In 2020, Syria’s production of olive and olive oil totaled 781,204 tonnes and 120,000 tonnes, respectively, according to the FAO, while its olive oil exports reached 63,512 tonnes. Though olive and olive oil production was slightly higher prior to the start of the 2011 conflict, standing at 960,403 tonnes and 194,995 tonnes, olive oil exports reached only 17,968 tonnes. 
In 2021, total contributions to the United Nations (UN) and its partner organisations for the Syrian humanitarian crisis amounted to USD 3.6 billion, only one-third of the funding requirements for the year. This figure is the lowest since 2015 in absolute numbers and in the percentage of funding requirements, which was estimated at USD 10.052 billion. In 2022, funding requirements were estimated at USD 9.78 billion.
The following chart provides an overview of the bilateral trade between Syrian and Turkey during the past ten years. Between 2014 and 2021, the average total trade amounted to USD 2 billion with an average balance of USD 1.74 billion in favour of Turkey.
This chart provides an overview of the assets of the private banking sector in Syria. Over the course of the conflict, the sector grew by 735 percent, from SYP 650 billion to SYP 5,429 billion. However, in dollar terms, total assets of the 14 private sector banks were divided by three during the period, going from USD 13.8 billion to USD 4.3 billion.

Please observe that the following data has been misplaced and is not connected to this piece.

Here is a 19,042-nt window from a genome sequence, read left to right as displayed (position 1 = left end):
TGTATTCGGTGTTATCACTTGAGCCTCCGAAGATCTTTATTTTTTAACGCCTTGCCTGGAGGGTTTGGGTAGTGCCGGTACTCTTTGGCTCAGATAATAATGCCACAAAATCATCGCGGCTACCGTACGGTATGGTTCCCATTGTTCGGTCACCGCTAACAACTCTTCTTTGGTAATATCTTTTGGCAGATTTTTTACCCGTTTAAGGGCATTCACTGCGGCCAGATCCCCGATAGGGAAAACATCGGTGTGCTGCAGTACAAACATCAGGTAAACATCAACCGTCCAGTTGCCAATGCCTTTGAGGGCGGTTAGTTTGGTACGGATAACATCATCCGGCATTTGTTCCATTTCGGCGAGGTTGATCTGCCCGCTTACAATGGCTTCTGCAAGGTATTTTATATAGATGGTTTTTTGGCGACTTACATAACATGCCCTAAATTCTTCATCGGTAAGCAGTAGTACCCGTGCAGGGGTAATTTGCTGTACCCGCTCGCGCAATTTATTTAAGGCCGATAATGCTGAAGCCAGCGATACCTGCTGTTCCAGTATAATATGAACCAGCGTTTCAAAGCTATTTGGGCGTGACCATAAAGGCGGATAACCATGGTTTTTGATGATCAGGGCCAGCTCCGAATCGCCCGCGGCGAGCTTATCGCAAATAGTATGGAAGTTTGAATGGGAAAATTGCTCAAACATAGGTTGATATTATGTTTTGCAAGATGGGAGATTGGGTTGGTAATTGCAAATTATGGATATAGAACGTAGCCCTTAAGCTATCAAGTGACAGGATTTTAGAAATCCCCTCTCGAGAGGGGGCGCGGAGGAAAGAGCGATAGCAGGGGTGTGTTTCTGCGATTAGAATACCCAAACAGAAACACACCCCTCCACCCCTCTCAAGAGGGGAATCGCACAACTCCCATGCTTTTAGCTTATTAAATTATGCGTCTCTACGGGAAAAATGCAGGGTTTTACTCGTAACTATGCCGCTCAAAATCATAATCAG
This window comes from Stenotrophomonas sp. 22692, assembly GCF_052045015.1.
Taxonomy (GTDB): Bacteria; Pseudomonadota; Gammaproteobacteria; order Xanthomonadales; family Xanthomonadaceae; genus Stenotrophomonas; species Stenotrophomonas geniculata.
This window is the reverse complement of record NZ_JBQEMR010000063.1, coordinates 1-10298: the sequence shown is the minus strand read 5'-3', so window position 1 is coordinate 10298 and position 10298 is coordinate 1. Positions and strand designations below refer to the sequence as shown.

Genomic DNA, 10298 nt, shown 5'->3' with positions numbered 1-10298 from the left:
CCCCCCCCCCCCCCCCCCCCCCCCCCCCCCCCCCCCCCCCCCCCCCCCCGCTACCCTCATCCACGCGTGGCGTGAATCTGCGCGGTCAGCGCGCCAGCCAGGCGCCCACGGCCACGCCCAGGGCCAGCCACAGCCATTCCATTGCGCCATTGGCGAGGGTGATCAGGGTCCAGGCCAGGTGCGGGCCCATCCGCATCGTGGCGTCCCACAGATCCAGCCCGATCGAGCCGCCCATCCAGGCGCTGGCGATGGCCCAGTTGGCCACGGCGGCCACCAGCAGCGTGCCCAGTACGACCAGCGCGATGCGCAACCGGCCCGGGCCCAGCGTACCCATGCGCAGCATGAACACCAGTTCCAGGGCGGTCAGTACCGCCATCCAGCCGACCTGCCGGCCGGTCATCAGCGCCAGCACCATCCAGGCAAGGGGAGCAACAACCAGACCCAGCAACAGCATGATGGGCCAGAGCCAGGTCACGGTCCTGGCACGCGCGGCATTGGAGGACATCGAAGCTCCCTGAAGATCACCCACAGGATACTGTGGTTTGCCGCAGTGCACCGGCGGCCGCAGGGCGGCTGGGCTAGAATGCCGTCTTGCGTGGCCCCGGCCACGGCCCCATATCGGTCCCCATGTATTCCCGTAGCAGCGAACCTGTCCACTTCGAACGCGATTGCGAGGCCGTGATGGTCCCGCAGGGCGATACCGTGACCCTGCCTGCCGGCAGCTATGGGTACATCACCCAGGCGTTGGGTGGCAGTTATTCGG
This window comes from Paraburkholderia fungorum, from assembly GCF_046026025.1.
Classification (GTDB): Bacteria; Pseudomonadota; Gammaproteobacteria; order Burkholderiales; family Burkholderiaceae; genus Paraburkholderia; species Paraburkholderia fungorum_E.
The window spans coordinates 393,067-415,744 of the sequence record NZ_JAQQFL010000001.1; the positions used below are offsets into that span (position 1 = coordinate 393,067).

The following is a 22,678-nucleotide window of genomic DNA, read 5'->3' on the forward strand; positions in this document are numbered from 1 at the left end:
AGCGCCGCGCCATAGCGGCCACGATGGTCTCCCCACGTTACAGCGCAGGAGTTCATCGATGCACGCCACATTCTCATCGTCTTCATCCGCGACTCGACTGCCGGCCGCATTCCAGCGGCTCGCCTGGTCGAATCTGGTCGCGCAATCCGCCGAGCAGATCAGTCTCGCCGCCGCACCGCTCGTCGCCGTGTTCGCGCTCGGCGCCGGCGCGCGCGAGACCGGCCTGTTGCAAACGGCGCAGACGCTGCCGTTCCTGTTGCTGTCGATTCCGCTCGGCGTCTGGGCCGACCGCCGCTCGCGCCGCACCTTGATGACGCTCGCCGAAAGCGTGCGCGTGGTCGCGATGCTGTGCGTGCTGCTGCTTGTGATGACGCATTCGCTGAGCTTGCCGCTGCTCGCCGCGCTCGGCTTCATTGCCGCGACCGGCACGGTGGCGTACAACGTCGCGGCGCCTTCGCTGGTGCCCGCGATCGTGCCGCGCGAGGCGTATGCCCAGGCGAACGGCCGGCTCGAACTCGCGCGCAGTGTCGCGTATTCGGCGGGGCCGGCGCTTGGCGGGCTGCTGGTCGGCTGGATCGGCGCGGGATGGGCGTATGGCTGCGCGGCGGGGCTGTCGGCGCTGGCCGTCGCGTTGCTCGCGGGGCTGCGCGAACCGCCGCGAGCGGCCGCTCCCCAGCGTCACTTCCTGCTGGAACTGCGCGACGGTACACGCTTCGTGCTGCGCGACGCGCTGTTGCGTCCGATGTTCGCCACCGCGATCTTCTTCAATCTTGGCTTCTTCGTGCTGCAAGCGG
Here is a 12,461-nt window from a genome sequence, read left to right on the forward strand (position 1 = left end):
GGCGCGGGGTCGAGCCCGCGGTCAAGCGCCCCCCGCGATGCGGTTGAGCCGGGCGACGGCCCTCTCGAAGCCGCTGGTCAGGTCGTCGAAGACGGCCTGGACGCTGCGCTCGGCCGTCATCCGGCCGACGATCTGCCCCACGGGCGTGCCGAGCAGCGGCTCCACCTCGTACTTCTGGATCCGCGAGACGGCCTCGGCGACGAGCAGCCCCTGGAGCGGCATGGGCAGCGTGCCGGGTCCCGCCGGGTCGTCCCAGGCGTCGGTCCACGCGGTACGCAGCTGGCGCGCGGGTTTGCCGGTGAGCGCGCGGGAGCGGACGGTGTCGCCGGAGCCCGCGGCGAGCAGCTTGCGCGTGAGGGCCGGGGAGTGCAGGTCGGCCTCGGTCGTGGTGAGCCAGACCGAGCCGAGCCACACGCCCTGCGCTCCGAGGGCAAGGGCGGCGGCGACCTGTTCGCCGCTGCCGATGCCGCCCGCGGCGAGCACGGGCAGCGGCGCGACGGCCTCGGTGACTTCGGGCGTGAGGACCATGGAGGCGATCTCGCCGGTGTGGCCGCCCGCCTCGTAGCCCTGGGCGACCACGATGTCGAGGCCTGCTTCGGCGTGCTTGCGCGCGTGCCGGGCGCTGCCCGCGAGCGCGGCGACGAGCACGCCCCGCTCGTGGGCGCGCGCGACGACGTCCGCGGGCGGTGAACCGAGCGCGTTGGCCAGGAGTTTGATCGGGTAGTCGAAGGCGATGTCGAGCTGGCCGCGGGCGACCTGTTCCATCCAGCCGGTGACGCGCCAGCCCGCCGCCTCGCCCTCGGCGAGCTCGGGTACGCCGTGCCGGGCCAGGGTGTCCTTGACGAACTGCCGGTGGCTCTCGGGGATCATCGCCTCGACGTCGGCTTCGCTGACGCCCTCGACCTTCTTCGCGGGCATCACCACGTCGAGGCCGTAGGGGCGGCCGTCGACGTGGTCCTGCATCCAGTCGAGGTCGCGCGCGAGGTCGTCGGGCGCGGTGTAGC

This chart provides an overview of citrus production in Syria between 1998 and 2020. Largely spared by the conflict due to its location in the country's coastal areas, citrus production reached record levels in the past ten years. Although production stood at 1,164,000 tonnes in 2010, prior to the conflict, it plummeted to a two-decade low in 2020.
Since the start of the conflict, the average wealth and the median wealth of Syrian adult citizens have decreased by some 80 percent each, according to a recent report on global wealth. Compared with figures from 2000, wealth and median wealth per adult in 2020 decreased by 48 percent and 57 percent, respectively, while debt surged by 76 percent.
Gold is traditionally an important means of savings for many Syrian households. With rising inflation over the past years, which reduced the value of cash holdings, the precious metal gained additional importance. This chart covers the price of gold in Syria between February 2011 and December 2021.
The Damascus Securities Exchange is the only market in Syria for the trade of securities and bonds. The DSE initiated the trading of securities in March 2009, though it was formally established in 2006. The exchange listed six companies at its launch, but today gathers a total of twenty-seven.
Wheat and barley are staples of Syria’s agricultural sector and represent the country's most strategic crops, comprising 95 percent of the total agricultural output prior to the Syrian conflict. As such, wheat and barley are highly subsidised as the government traditionally buys them from local farmers at a rate higher than world prices. 
Since January 2011, the price of a litre of gasoline, a litre of diesel, and a 10-kg cooking gas cylinder increased from SYP 44, 20, and 250 to SYP 750, 500, and 9,700 (or by 1,605, 2,400, and 3,780 percent), respectively.
After reaching peak traffic in 2009 at 621,377 TEUs, activity in the Lattakia Port decreased significantly due to the start of the Syrian conflict, reaching its lowest point in 2013 at 194,179 TEUs.